Audio Video News

Sort By:  Post Date TitlePublish Date
 |  Oct 22, 2000  |  0 comments

Canada's consumers may have a bigger per-capita appetite for high technology than the US, according to recently released statistics. The northern nation is one of the world's strongest markets for televisions and related technology, representing a $1.1 billion market annually for such products. DVD players, for example, are the hottest consumer-electronics products in Canada. More than 202,000 machines were sold in 1999, a 121% increase over 1998, with approximately 500,000 expected to be sold by the end of this year.

Wes Phillips  |  Oct 22, 2000  |  0 comments

A<I>nthology of prize-winning animation shorts made in the USSR between 1962 and 1968. Includes: </I>The Story of One Crime<I>, </I>The Man in the Frame<I>, </I>My Green Crocodile<I>, others. Aspect ratio: 1.33:1 (full-screen). Dolby Digital 2.0 (mono). 133 minutes. 2000. Image Entertainment ID5525FJDVD. NR. $24.99.</I>

Jon Iverson  |  Oct 22, 2000  |  0 comments

Now that e-cinema&mdash;using a non-film, digital projector in a movie theater&mdash;has started to take off, several companies are offering new technologies for getting the high-resolution data to the movie house. Last week brought news of the new <A HREF="">FMD 100GB disc</A> from C-3D, while this week we focus on news concerning the use of a high-bandwidth satellite to do the job.

 |  Oct 22, 2000  |  0 comments

Moving the consumer-electronics world a little closer to a universal high-end DVD player, <A HREF="">National Semiconductor</A> announced last week the second generation of its DVD-on-a-chip product family, the Mediamatics NDV8501. National reports that this is the first chip on the market with progressive-scan video support and DVD-Audio capability in one package.

 |  Oct 22, 2000  |  0 comments

One of the major obstacles to wider acceptance of high-definition television is the lack of affordable HD receivers. Almost all HD-compatible equipment in consumers' homes is priced above $5000.

HT Staff  |  Oct 19, 2000  |  0 comments
Korea's Daewoo has something for movie fans with small home theater rooms: a 30" diagonal direct-view HDTV for under $3000.
HT Staff  |  Oct 17, 2000  |  0 comments
Despite their excellent capabilities, bulky video projectors haven't achieved huge market penetration because many homeowners object to their size. Toshiba has two solutions: lightweight, portable LCD projectors offering amazing brightness and resolution.
HT Staff  |  Oct 17, 2000  |  0 comments
Have you been curious about 6.1 channel surround sound, but reluctant to overhaul your entire system just to try it? San Francisco-based Parasound has the answer with its new CSE 6.1 Center Surround Expander.
HT Staff  |  Oct 15, 2000  |  0 comments
Home theater means more than great sound and a gorgeous picture. It also means having a comfortable seat while enjoying the movies, but---as many home theater fans have discovered---what's comfortable isn't necessarily stylish or good-looking.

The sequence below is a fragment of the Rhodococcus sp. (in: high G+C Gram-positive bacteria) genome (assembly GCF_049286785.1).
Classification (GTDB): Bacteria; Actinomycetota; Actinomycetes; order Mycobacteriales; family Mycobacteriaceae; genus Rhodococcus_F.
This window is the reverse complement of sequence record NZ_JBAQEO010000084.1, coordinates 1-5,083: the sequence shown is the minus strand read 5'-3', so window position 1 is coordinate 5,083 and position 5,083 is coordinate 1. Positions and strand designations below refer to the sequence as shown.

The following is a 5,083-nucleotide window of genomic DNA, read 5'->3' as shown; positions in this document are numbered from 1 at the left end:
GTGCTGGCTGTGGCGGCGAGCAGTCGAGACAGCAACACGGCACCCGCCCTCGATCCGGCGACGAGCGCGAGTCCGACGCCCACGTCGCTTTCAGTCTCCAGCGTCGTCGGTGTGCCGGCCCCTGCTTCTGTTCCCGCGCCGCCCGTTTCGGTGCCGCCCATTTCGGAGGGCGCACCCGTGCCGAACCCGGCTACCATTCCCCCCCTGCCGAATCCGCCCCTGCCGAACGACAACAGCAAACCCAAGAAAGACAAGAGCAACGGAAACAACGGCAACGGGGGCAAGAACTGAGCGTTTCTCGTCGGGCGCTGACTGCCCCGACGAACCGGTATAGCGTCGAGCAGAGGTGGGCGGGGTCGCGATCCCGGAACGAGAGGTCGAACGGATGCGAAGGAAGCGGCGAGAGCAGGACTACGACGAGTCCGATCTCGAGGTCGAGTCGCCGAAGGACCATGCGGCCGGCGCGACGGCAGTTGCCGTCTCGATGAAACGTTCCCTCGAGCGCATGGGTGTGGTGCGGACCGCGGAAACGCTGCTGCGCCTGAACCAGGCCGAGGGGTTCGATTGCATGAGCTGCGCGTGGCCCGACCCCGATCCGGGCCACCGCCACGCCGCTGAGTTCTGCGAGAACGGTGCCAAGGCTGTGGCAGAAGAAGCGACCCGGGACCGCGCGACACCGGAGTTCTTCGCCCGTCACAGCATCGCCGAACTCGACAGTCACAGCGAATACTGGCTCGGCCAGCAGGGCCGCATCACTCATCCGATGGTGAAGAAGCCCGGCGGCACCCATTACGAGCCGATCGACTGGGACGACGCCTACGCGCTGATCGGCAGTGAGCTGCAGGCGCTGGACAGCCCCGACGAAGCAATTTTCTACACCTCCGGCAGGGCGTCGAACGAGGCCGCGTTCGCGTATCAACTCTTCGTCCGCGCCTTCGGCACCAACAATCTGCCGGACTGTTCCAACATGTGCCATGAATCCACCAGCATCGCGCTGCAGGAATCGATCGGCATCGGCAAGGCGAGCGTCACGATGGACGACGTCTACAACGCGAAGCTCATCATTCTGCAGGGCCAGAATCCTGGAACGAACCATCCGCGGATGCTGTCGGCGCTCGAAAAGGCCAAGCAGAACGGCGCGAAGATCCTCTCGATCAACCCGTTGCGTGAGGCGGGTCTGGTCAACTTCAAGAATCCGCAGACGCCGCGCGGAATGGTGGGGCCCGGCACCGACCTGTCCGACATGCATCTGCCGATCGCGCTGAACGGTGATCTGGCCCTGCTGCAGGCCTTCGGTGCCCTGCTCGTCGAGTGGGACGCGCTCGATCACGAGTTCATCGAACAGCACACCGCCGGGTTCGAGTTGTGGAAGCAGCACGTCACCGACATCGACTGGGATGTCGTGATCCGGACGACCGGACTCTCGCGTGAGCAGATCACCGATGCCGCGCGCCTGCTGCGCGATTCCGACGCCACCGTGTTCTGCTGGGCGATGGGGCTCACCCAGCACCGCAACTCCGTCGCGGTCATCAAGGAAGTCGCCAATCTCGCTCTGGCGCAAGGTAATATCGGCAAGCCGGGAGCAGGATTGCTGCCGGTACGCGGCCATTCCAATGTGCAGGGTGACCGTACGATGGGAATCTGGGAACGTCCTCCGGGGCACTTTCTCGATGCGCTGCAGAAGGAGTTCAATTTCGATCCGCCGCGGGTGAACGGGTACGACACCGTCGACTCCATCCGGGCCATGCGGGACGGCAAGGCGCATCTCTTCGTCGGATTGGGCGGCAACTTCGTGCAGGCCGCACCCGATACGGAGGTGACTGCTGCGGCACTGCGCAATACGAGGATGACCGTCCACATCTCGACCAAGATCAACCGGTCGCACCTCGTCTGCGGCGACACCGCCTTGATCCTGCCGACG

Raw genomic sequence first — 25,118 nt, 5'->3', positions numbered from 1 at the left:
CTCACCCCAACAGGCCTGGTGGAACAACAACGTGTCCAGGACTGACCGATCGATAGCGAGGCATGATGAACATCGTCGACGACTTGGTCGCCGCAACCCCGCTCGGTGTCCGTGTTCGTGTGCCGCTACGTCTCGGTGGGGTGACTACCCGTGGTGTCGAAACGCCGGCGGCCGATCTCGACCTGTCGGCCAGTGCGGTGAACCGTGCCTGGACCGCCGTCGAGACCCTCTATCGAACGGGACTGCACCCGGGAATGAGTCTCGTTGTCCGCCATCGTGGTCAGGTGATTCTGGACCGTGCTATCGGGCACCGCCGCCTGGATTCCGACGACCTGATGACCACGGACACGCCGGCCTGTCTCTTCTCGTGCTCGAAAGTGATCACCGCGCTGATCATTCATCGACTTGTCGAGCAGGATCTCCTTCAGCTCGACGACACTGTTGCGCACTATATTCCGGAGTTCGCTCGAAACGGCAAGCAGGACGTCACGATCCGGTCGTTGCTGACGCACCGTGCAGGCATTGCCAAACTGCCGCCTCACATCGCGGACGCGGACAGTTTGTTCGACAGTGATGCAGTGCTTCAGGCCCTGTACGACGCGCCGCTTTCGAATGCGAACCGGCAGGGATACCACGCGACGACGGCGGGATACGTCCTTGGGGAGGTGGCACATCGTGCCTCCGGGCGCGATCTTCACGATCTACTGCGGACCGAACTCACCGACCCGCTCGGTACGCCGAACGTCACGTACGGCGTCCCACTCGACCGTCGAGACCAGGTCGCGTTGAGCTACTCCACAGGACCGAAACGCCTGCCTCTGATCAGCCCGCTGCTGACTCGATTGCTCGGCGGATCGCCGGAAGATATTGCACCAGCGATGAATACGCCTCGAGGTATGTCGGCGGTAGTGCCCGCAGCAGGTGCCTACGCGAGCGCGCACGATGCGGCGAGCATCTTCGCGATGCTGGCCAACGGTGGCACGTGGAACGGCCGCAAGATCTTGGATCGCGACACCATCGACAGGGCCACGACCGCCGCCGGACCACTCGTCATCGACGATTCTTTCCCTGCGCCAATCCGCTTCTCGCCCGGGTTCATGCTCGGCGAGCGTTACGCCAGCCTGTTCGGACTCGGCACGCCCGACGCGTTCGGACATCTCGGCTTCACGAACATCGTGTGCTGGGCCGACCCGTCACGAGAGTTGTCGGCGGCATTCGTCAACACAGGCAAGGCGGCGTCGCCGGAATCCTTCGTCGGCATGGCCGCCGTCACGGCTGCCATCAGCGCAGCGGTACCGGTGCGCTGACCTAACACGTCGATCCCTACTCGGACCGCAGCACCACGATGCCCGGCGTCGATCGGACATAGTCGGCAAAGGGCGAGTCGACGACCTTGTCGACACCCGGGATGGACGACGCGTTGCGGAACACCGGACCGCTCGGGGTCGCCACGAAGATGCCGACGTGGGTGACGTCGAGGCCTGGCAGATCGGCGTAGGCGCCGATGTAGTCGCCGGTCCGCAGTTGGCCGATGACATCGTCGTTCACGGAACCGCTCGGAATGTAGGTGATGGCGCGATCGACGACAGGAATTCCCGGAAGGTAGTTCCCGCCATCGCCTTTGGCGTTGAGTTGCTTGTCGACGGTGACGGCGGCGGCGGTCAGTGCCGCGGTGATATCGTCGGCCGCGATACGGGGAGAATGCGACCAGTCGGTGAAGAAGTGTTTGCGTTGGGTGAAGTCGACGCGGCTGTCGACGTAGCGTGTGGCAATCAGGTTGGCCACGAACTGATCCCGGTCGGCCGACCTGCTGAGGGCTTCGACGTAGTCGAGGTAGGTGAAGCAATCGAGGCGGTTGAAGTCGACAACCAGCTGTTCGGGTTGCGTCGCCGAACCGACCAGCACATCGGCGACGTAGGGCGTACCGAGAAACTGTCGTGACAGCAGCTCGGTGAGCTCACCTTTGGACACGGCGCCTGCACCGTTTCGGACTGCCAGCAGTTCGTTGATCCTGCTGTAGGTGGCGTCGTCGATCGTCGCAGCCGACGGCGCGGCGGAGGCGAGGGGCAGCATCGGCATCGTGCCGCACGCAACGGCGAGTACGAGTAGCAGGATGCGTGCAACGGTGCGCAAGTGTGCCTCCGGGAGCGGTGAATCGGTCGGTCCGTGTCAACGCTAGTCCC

Jon Iverson  |  Oct 15, 2000  |  0 comments

Digital cinema has begun to pick up speed in movie houses (see <A HREF="">previous story</A>), but finding ways to deliver the huge datafiles needed to present theater-grade imaging has remained an obstacle. Hoping to provide a solution to the problem of digitally storing high-resolution feature-length films, <A HREF="">Constellation 3D</A> announced last week the impending demonstration of its Fluorescent Multilayer Disc (FMD) videodisc technology at a satellite-delivered digital cinema film premiere of the film <I>Bounce</I>, to be hosted by <A HREF="">Miramax Films</A>.

 |  Oct 15, 2000  |  0 comments

VHS-quality video streaming at modem data rates may be coming your way shortly after the first of the year, if Campbell, California&ndash;based <A HREF="">MotionTV</A> can make good on its promise. More than 20 months in development, the technology is the jewel in the crown of the Silicon Valley company, which claims that it will deliver full-screen video at data rates below 200 kilobytes per second (kbps).

 |  Oct 15, 2000  |  0 comments

Long heralded as one of the most promising video technologies, the flat-panel display could get a big boost from a recent agreement between <A HREF="">Pixelworks, Inc.</A> and <A HREF="">Analog Devices, Inc.</A> to integrate their respective technologies in a new generation of products.

 |  Oct 15, 2000  |  0 comments

Interactive TV (iTV) is about to become a reality, according to a new study released by <A HREF="">The Strategis Group</A>. The study, "Interactive TV: Platforms, Content, and Services," projects that, by 2005, the majority of US households will be iTV-capable, and that active usage will reach over 41 million&mdash;a dramatic rise from the 1 million households using the service this year.

Barry Willis  |  Oct 15, 2000  |  0 comments

The slow-as-molasses rollout of digital television has riled <A HREF="">Federal Communications Commission</A> chairman William Kennard. If he has his way, broadcasters will eventually pay for the surplus radio-frequency spectrum they now control, and electronics manufacturers will be required to make all new television sets capable of receiving digital signals. The two suggestions were among several that Kennard made in a forceful speech at New York's Museum of Television and Radio on Tuesday, October 10.

Dan Yakir  |  Oct 15, 2000  |  0 comments

E<I>dmond O'Brien, Frank Lovejoy, William Talman. Directed by Ida Lupino. Aspect ratio: 1.33:1 (full-frame). Dolby Digital mono. 70 minutes. 1953. The Roan Group AED-2028 ($19.95), Kino Video K144 ($29.95). NR.</I>